Categorisation

Choose the classification system you would like to use:

Social

Facebook

Newsletter sign up

Sign me up to:

Language and Communication form lower case letter shapes  This resource has been viewed by a moderator.

Description:

Multi-sensory work on the formation letters and linking to its sound (Grapheme Phoneme Correspondences - GPC's)

Early years skill:not specified
Early years typical range:not specified
P-scales/Curriculum skill:English Writing
P-scales/Curriculum level:L1c
TAP skill:Writing
TAP level:TAP52
Pre/Nat. Curriculum Area:not specified
Pre/Nat. Curiculum Standard:not specified
Section:Primary (5-11yrs) info
If you are having problems with logging into the site, please email us on support@commtap.org or give us a call.
Activity/strategy name and materials required How to do the activity Key principles for doing the activity and comments
Formation of a letter / linking to it's sound (1)

Some or all of the following:

Feely letters / magnetic letters & bag (or water tray) - use lower case letters

Play dough (or similar)

(LDA Rol 'n write alphabet letters and marble, if available - see www.ldalearning.com)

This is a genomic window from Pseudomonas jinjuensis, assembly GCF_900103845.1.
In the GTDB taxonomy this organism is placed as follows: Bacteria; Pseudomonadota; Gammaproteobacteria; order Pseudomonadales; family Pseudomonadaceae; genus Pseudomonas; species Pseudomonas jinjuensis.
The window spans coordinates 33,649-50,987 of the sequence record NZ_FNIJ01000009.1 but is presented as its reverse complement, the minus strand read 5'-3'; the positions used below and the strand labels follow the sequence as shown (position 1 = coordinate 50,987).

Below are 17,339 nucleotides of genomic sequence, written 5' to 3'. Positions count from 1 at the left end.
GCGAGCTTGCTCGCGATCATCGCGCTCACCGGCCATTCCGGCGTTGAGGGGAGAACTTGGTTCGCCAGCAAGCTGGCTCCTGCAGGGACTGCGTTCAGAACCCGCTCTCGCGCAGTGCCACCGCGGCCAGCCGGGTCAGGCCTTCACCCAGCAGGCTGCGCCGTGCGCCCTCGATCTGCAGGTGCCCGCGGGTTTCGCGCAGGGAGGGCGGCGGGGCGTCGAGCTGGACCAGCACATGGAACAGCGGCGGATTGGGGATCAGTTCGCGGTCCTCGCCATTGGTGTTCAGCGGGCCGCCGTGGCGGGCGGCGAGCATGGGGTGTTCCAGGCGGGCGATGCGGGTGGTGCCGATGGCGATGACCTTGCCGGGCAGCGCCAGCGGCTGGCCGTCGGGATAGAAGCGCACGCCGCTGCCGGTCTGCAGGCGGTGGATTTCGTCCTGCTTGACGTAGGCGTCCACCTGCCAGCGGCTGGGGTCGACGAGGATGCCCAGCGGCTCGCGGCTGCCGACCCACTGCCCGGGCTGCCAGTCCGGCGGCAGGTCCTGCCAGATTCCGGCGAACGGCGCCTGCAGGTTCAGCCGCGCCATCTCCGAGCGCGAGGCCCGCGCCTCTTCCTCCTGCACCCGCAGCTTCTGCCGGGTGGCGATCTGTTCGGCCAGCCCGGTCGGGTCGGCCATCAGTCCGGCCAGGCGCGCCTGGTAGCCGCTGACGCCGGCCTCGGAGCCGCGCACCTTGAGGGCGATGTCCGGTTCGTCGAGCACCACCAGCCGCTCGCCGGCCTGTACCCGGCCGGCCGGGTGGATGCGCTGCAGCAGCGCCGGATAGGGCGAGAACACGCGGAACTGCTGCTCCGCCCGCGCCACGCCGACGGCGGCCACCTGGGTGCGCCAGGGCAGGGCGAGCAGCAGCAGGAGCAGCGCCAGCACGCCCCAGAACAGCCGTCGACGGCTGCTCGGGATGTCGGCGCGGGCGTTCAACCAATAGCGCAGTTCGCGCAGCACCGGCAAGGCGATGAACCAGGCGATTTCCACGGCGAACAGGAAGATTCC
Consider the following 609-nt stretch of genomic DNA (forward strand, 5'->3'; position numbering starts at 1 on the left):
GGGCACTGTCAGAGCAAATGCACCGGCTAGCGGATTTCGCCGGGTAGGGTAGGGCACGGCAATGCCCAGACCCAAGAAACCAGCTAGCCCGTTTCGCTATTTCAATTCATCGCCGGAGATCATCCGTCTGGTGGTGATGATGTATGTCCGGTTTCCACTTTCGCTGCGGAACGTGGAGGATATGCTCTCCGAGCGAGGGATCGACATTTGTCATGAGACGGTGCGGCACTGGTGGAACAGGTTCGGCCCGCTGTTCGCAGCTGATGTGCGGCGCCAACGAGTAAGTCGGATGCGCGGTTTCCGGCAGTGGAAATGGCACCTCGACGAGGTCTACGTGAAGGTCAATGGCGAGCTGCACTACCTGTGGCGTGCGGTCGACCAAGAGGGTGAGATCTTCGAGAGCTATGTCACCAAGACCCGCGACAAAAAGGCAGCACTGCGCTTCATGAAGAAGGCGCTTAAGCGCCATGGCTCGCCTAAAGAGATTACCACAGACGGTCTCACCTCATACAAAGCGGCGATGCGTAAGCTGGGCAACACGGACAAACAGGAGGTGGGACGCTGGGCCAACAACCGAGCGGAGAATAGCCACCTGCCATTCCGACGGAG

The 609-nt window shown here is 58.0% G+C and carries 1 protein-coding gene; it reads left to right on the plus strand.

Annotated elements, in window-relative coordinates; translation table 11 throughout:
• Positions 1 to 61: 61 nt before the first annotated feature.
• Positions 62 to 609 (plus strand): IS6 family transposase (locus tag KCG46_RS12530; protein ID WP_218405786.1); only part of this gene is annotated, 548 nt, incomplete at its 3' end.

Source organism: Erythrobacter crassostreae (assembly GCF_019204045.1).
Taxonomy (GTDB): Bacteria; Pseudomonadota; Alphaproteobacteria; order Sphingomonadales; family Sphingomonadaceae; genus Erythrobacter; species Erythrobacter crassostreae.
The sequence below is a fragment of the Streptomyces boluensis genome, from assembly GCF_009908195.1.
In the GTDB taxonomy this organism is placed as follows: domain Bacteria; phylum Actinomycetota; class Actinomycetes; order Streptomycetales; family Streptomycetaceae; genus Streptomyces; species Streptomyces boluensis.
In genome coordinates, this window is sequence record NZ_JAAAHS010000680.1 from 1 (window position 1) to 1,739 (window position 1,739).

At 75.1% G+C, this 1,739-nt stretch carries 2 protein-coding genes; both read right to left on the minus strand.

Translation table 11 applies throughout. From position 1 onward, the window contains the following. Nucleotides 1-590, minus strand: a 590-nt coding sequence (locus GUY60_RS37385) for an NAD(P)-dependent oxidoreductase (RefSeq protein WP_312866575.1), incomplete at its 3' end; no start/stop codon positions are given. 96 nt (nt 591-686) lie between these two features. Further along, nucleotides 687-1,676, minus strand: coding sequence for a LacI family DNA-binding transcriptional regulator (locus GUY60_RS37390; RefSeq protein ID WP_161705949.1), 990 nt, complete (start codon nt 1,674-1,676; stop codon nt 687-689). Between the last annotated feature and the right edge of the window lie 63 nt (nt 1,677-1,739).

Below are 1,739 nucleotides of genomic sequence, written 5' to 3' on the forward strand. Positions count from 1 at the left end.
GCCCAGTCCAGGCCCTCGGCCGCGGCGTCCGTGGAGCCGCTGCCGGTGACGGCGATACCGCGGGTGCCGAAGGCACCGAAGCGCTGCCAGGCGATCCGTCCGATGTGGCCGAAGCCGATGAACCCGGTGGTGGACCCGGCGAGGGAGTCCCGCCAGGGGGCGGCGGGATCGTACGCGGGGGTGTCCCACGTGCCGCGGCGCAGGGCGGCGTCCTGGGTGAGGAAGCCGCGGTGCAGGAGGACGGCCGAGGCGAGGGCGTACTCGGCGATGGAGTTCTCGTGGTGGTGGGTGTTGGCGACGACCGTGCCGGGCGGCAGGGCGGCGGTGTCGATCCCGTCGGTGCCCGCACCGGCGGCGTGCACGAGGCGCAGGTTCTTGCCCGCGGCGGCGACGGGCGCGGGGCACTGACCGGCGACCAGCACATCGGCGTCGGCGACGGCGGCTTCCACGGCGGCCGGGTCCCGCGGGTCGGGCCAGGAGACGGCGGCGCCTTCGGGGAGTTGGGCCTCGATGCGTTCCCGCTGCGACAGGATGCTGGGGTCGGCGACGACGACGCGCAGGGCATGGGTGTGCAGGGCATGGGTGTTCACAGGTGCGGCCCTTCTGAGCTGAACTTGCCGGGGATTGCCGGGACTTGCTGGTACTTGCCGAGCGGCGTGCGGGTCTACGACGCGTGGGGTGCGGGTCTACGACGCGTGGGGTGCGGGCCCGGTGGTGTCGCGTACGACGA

Small sand tray with dry sand or salt

Finger paints?! (Messy but fun!)

Rough surface (e.g. carpet)

Smooth surfaces

Paints

Big white board & pens

Small white board & pens

Selection of coloured pens / pencils

1. Child closes eyes - selects feely letter or magnetic letter from a bag (or water tray).

2. Child guesses letter by feeling the shape. (Make sure they holding it the right way round.).

3. Child opens eyes & watches while adult models using forefinger to trace over the shape of the letter saying the sound - child copies.

4. Child makes the shape of the letter using play dough and / or in similar material.

5. Child rolls the marble on the Rol 'n' Write letter (if available) watching the direction the marble rolls, then goes over the letter with forefinger, saying the sound.

6. Child traces the shape of the letter with forefinger (while saying the sound) on different surfaces - rough carpet, smooth table, soft cushion, etc.

7. Child copies the shape of the letter (while saying the sound) using different writing tools - painting, wax crayons, big white board / pens in different colours etc (as available).

8. Go onto the next activity 'Formation of a letter / linking to it's sound (2)', or end with adult tracing a letter shape on child's back / child guesses it.

This activity is best done one to one - especially for children struggling to remember grapheme phoneme correspondences (gpc's).

Child should already be able to recognise (read) the letters by sound or name.

As a general rule - work on two or three letters at a time but move at child's pace.

Child will need the necessary motor skills in order to do this work - although these activities could also link to a child's Occupational Therapy work.

Additional activities:

Could also - make the lower case letter shapes in collage, in pegs on a peg board, in Lego or in cooking with a letter shaped pastry cutter.